- Kaiseki:
I understand kaiseki is a specialty of Kyoto. So of course I would like to have a full kaiseki/ryokan experience, maybe just staying one night at the ryokan and then a couple more nights in a cheaper place. Of course from what I can tell Gora Kadan is a dream place but it is too expensive for me... Hiiragiya and Hiiragiya annexe are still expensive but less so (especially the annexe), so I'm gearing towards this Ryokan right now... The annexe is cheaper with more modest rooms, but does anybody know if the food is any different between the two ? Also, I don't quite get the reservation system, as you don't choose the room, but the price you want to spend from 15,000 to 26,000 yen at the annexe and from 32,000 to 90,000 yen at the main building. Does that mean I can put whatever price I chose in-between those numbers ? And do they have a precise way of allocating the rooms based on the price or is it a sort of bidding system ? Can someone explain ?
I've also read interesting things about Nishiki as a mid-price great kaiseki, but from what I could tell you cannot spend the night there. Would Nishiki be interesting if I decide to stay at one of the Hiiragiya, or is it only interesting if I stay in a cheaper ryokan with not so great food ?

- High-end dining:
If I go to Sushi Saito AND stay one night at Hiiragiya, my budget would touch its limit (unless something unexpected happens job-wise, never know I work freelance). But taking into consideration the help I hope I'll get with my previous questions, I may decide otherwise.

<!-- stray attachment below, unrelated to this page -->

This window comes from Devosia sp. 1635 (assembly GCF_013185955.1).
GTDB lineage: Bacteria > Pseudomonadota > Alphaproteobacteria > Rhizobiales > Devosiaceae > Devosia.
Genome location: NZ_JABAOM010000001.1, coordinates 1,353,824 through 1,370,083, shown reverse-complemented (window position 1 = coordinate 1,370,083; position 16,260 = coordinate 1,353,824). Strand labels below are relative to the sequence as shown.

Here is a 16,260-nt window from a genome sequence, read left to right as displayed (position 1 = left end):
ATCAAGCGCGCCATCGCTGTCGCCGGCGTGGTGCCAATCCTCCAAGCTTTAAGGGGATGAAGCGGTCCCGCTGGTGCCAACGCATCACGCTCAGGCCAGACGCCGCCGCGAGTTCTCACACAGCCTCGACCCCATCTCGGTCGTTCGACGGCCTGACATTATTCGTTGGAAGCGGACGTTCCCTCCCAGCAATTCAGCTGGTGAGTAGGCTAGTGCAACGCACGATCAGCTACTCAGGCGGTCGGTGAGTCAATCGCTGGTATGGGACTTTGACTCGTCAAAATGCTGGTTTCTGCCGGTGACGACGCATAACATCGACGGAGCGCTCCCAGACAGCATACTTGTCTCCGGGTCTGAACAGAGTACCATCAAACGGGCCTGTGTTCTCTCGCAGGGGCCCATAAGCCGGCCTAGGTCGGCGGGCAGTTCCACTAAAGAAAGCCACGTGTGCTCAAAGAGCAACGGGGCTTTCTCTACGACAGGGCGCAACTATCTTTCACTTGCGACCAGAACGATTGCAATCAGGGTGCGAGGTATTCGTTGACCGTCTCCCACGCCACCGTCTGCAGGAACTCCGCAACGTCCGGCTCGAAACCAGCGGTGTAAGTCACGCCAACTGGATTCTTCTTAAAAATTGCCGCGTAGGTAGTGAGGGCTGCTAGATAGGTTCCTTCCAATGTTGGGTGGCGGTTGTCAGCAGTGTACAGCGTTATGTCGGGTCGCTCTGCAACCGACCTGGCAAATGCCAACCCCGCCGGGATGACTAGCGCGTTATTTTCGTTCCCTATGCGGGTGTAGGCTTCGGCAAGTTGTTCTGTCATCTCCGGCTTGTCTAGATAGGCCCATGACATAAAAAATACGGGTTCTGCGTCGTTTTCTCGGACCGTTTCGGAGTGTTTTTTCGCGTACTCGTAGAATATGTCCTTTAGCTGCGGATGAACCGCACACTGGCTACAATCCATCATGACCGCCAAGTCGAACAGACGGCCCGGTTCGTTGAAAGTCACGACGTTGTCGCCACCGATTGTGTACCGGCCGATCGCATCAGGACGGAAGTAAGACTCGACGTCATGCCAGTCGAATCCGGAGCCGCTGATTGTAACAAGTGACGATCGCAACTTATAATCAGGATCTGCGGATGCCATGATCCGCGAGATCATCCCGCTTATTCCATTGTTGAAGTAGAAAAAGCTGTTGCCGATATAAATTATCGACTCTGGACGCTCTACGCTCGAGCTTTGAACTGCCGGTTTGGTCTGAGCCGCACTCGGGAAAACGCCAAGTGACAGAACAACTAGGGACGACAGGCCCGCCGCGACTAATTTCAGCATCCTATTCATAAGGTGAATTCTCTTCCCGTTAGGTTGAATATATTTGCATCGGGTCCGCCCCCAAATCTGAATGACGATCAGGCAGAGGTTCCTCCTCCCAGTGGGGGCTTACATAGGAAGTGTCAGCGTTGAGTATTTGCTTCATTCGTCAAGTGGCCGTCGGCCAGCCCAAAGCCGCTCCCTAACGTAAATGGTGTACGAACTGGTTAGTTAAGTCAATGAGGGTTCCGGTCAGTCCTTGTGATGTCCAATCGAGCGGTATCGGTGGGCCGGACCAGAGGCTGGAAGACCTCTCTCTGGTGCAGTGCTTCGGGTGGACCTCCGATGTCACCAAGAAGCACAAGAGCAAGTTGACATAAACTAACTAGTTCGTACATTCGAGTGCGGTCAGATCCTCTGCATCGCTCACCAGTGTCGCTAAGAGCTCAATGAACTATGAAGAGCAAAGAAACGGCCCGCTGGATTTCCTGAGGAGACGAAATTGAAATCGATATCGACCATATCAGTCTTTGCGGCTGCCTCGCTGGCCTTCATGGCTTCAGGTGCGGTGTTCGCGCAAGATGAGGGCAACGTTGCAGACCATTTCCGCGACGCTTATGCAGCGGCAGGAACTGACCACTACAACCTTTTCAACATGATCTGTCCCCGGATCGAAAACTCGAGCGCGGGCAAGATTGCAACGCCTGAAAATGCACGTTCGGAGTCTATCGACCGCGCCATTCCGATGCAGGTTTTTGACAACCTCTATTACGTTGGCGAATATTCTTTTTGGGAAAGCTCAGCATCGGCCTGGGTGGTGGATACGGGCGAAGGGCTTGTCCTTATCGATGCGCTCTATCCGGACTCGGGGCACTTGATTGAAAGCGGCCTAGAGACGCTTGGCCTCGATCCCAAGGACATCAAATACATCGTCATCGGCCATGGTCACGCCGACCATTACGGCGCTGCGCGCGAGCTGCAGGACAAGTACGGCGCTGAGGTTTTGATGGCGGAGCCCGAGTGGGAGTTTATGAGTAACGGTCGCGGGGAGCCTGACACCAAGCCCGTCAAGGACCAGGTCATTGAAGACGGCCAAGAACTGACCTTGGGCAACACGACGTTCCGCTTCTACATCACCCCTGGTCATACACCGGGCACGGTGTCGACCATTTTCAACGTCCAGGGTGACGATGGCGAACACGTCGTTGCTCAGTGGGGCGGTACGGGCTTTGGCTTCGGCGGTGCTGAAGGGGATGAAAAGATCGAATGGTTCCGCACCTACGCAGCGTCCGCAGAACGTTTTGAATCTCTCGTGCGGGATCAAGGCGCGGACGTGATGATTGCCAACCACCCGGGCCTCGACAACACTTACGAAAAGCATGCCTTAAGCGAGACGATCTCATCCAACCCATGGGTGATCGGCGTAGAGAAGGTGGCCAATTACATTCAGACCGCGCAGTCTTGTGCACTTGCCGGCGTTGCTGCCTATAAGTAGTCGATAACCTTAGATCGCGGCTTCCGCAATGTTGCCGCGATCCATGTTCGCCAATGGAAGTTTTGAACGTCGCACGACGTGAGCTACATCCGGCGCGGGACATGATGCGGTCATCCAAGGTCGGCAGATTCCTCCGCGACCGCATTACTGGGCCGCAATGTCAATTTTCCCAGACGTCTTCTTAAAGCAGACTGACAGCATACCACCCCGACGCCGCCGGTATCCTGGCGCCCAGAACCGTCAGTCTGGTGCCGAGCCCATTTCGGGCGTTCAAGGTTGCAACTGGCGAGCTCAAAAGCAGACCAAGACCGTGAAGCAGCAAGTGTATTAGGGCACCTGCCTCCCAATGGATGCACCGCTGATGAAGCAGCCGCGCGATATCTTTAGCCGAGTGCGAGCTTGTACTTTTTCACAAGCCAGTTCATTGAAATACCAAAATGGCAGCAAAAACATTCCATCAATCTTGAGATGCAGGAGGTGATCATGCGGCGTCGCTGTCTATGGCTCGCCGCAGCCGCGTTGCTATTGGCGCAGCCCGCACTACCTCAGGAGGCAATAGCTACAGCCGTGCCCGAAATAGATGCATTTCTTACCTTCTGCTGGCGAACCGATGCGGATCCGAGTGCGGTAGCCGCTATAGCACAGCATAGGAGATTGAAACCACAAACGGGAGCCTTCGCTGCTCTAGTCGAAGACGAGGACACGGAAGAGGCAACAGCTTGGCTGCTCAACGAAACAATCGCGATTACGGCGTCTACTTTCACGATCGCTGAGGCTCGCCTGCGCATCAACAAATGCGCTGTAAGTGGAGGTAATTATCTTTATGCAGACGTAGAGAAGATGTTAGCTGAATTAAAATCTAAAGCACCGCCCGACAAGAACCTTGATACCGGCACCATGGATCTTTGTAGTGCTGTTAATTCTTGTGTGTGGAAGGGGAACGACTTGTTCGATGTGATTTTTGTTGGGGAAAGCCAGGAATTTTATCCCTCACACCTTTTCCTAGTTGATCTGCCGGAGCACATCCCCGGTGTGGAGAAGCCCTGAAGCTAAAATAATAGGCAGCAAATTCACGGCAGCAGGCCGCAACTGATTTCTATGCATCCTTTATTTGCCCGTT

In that case 2 restaurants have really rang my bell pretty hard, and that's Ryugin and Aronia, you see I'm very interested in modern (or modernist) gastronomy so those restaurants have really captured my attention. Now for the tricky question (because obviously everyone can have a different opinion on the subject): will the experience eating at one of these restaurants be more unique for me (french guy) than eating at a high-end sushi or kaiseki restaurant ?
Obviously having great sushi and kaiseki is unique to Japan, but do you think I should lower my budget for those two types of cuisine to be able to squeeze in one of the two contemporary ones ? Or do you think that the experience at Ryugin or Aronia would be closer to something I can have closer to home (Mugaritz, Noma, Fat duck...) and therefore I should stick with my choices for sushi and kaiseki ?

Wheeew... that was long, I'm sorry about this, I hope you had the courage to read it all and then maybe give me a few answers. I also hope I haven't asked questions already asked (I swear I've searched chowhound for hours before writing this post !).
Thank you all.